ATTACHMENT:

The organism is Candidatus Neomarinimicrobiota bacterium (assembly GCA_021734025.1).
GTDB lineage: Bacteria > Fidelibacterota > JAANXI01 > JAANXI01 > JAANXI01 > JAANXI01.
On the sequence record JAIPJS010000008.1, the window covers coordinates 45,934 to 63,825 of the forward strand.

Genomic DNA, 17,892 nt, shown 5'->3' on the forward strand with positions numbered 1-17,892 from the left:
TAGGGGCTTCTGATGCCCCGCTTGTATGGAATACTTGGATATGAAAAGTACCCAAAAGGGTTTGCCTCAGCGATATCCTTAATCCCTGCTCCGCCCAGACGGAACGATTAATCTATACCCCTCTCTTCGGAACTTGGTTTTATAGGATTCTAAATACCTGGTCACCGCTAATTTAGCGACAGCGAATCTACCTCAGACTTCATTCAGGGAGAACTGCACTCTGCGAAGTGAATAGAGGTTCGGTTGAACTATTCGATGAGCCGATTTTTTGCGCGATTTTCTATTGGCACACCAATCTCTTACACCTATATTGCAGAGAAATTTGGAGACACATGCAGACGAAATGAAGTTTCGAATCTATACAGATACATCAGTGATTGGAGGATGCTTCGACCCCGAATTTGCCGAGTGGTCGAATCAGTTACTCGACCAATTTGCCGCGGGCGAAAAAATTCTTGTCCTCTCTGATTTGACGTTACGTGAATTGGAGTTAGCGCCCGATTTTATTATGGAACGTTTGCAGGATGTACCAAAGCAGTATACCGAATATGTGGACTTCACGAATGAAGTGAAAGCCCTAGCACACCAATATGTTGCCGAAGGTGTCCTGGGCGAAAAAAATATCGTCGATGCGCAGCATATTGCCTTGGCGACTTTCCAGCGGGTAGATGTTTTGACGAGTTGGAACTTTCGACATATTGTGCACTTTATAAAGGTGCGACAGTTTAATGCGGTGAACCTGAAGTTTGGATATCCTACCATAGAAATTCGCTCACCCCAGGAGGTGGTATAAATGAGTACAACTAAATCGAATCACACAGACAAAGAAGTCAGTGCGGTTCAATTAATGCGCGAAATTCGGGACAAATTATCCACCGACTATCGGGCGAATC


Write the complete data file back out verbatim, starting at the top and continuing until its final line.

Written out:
The organism is Candidatus Neomarinimicrobiota bacterium (assembly GCA_021734025.1).
GTDB lineage: Bacteria > Fidelibacterota > JAANXI01 > JAANXI01 > JAANXI01 > JAANXI01.
On the sequence record JAIPJS010000008.1, the window covers coordinates 45,934 to 63,825 of the forward strand.

Genomic DNA, 17,892 nt, shown 5'->3' on the forward strand with positions numbered 1-17,892 from the left:
TAGGGGCTTCTGATGCCCCGCTTGTATGGAATACTTGGATATGAAAAGTACCCAAAAGGGTTTGCCTCAGCGATATCCTTAATCCCTGCTCCGCCCAGACGGAACGATTAATCTATACCCCTCTCTTCGGAACTTGGTTTTATAGGATTCTAAATACCTGGTCACCGCTAATTTAGCGACAGCGAATCTACCTCAGACTTCATTCAGGGAGAACTGCACTCTGCGAAGTGAATAGAGGTTCGGTTGAACTATTCGATGAGCCGATTTTTTGCGCGATTTTCTATTGGCACACCAATCTCTTACACCTATATTGCAGAGAAATTTGGAGACACATGCAGACGAAATGAAGTTTCGAATCTATACAGATACATCAGTGATTGGAGGATGCTTCGACCCCGAATTTGCCGAGTGGTCGAATCAGTTACTCGACCAATTTGCCGCGGGCGAAAAAATTCTTGTCCTCTCTGATTTGACGTTACGTGAATTGGAGTTAGCGCCCGATTTTATTATGGAACGTTTGCAGGATGTACCAAAGCAGTATACCGAATATGTGGACTTCACGAATGAAGTGAAAGCCCTAGCACACCAATATGTTGCCGAAGGTGTCCTGGGCGAAAAAAATATCGTCGATGCGCAGCATATTGCCTTGGCGACTTTCCAGCGGGTAGATGTTTTGACGAGTTGGAACTTTCGACATATTGTGCACTTTATAAAGGTGCGACAGTTTAATGCGGTGAACCTGAAGTTTGGATATCCTACCATAGAAATTCGCTCACCCCAGGAGGTGGTATAAATGAGTACAACTAAATCGAATCACACAGACAAAGAAGTCAGTGCGGTTCAATTAATGCGCGAAATTCGGGACAAATTATCCACCGACTATCGGGCGAATC